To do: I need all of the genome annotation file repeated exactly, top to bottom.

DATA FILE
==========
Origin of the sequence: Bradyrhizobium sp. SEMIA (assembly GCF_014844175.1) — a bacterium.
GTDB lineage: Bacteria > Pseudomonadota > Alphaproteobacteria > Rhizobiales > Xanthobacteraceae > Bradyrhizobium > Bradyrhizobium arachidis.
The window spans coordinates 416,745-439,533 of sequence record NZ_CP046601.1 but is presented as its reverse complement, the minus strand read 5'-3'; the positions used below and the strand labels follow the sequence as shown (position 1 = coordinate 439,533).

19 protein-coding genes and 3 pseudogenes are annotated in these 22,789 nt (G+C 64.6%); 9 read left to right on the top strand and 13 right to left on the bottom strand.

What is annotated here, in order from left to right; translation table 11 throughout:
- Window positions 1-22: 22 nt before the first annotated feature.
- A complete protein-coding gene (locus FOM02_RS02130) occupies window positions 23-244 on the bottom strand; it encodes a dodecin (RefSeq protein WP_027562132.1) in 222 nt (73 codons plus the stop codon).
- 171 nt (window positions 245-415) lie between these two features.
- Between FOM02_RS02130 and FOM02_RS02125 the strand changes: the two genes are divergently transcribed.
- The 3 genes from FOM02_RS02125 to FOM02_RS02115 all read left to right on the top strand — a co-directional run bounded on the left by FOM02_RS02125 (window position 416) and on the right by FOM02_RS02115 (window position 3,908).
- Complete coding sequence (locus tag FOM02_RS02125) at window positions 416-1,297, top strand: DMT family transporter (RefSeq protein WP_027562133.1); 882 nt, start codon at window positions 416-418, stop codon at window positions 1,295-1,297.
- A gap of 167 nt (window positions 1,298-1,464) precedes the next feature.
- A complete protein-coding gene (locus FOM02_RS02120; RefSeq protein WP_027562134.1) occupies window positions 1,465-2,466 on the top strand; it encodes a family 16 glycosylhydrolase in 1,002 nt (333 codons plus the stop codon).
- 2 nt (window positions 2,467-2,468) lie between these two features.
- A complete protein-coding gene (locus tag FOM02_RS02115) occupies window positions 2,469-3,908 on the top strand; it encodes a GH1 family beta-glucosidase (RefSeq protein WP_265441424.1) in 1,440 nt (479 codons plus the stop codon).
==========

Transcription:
Origin of the sequence: Bradyrhizobium sp. SEMIA (assembly GCF_014844175.1) — a bacterium.
GTDB lineage: Bacteria > Pseudomonadota > Alphaproteobacteria > Rhizobiales > Xanthobacteraceae > Bradyrhizobium > Bradyrhizobium arachidis.
The window spans coordinates 416,745-439,533 of sequence record NZ_CP046601.1 but is presented as its reverse complement, the minus strand read 5'-3'; the positions used below and the strand labels follow the sequence as shown (position 1 = coordinate 439,533).

19 protein-coding genes and 3 pseudogenes are annotated in these 22,789 nt (G+C 64.6%); 9 read left to right on the top strand and 13 right to left on the bottom strand.

What is annotated here, in order from left to right; translation table 11 throughout:
- Window positions 1-22: 22 nt before the first annotated feature.
- A complete protein-coding gene (locus FOM02_RS02130) occupies window positions 23-244 on the bottom strand; it encodes a dodecin (RefSeq protein WP_027562132.1) in 222 nt (73 codons plus the stop codon).
- 171 nt (window positions 245-415) lie between these two features.
- Between FOM02_RS02130 and FOM02_RS02125 the strand changes: the two genes are divergently transcribed.
- The 3 genes from FOM02_RS02125 to FOM02_RS02115 all read left to right on the top strand — a co-directional run bounded on the left by FOM02_RS02125 (window position 416) and on the right by FOM02_RS02115 (window position 3,908).
- Complete coding sequence (locus tag FOM02_RS02125) at window positions 416-1,297, top strand: DMT family transporter (RefSeq protein WP_027562133.1); 882 nt, start codon at window positions 416-418, stop codon at window positions 1,295-1,297.
- A gap of 167 nt (window positions 1,298-1,464) precedes the next feature.
- A complete protein-coding gene (locus FOM02_RS02120; RefSeq protein WP_027562134.1) occupies window positions 1,465-2,466 on the top strand; it encodes a family 16 glycosylhydrolase in 1,002 nt (333 codons plus the stop codon).
- 2 nt (window positions 2,467-2,468) lie between these two features.
- A complete protein-coding gene (locus tag FOM02_RS02115) occupies window positions 2,469-3,908 on the top strand; it encodes a GH1 family beta-glucosidase (RefSeq protein WP_265441424.1) in 1,440 nt (479 codons plus the stop codon).